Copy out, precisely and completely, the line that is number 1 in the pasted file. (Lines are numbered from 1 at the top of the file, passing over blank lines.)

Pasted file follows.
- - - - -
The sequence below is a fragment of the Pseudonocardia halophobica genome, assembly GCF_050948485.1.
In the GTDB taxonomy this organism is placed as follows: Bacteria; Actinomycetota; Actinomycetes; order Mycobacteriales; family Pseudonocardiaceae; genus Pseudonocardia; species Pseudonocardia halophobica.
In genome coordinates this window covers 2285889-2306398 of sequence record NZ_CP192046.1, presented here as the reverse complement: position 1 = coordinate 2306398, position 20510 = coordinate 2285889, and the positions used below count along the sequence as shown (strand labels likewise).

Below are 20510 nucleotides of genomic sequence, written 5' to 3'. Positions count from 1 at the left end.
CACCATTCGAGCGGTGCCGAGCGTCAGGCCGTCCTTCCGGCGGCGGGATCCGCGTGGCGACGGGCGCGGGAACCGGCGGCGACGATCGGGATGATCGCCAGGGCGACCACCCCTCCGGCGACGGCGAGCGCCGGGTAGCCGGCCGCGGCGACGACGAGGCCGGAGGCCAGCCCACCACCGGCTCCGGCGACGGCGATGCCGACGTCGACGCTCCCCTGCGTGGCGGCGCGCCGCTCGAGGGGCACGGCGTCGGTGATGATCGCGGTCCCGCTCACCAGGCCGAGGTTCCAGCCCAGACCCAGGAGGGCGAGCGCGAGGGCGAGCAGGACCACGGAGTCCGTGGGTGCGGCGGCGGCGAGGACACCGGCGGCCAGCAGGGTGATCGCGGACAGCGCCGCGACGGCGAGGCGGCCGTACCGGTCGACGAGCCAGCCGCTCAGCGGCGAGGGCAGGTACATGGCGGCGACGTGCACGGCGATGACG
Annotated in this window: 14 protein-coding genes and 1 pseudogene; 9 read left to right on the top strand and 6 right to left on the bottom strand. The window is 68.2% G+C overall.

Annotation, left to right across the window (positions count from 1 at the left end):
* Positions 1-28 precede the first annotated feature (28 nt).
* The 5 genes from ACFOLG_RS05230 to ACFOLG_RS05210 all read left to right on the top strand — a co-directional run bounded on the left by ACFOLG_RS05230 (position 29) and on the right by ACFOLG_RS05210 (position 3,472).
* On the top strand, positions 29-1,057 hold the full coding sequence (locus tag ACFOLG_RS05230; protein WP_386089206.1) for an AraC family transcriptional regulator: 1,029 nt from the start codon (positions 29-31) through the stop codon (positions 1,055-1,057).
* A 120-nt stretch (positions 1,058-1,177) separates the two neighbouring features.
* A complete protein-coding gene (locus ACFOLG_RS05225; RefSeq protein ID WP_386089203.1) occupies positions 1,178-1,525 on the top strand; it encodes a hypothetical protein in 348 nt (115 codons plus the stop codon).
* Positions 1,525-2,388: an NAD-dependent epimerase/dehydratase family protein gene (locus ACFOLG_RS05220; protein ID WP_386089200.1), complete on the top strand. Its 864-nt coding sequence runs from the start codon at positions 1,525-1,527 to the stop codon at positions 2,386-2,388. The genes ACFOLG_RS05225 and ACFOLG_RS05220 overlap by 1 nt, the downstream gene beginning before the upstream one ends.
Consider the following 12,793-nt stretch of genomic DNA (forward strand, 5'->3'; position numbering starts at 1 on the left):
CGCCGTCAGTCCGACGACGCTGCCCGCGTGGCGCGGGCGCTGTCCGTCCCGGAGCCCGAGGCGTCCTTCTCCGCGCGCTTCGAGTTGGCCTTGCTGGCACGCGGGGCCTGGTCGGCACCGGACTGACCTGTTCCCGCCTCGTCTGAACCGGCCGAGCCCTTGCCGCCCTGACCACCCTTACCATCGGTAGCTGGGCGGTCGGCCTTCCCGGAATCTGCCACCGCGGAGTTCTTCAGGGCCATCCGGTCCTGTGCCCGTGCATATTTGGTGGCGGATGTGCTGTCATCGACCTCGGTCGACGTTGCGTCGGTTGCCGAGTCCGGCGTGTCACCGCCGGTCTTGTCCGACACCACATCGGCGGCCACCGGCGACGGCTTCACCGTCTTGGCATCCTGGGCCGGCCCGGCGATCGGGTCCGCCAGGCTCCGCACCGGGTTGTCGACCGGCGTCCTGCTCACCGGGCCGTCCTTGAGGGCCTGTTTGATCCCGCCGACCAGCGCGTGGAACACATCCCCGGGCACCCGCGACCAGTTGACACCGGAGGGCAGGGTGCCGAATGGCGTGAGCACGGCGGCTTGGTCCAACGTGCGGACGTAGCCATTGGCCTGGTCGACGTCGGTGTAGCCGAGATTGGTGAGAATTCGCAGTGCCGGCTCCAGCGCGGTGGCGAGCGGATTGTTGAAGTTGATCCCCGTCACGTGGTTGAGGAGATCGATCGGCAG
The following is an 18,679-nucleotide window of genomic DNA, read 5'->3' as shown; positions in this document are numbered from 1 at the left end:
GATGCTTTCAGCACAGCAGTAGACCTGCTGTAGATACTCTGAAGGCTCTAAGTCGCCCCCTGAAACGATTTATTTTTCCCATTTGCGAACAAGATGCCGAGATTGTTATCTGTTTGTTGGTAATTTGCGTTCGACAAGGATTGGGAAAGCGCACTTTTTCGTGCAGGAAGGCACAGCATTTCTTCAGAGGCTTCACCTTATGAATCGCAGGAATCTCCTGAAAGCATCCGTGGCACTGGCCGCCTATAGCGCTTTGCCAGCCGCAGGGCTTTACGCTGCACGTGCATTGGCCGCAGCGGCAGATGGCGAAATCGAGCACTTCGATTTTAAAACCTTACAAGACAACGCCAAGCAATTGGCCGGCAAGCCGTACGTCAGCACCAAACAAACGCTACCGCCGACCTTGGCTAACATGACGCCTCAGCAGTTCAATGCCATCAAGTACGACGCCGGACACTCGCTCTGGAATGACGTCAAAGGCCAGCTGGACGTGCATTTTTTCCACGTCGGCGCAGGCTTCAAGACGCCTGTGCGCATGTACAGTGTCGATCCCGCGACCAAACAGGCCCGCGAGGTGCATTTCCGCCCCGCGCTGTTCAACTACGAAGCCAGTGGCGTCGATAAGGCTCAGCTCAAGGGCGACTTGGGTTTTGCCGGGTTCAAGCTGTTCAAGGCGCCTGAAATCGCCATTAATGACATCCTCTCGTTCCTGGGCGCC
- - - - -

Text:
The sequence below is a fragment of the Pseudonocardia halophobica genome, assembly GCF_050948485.1.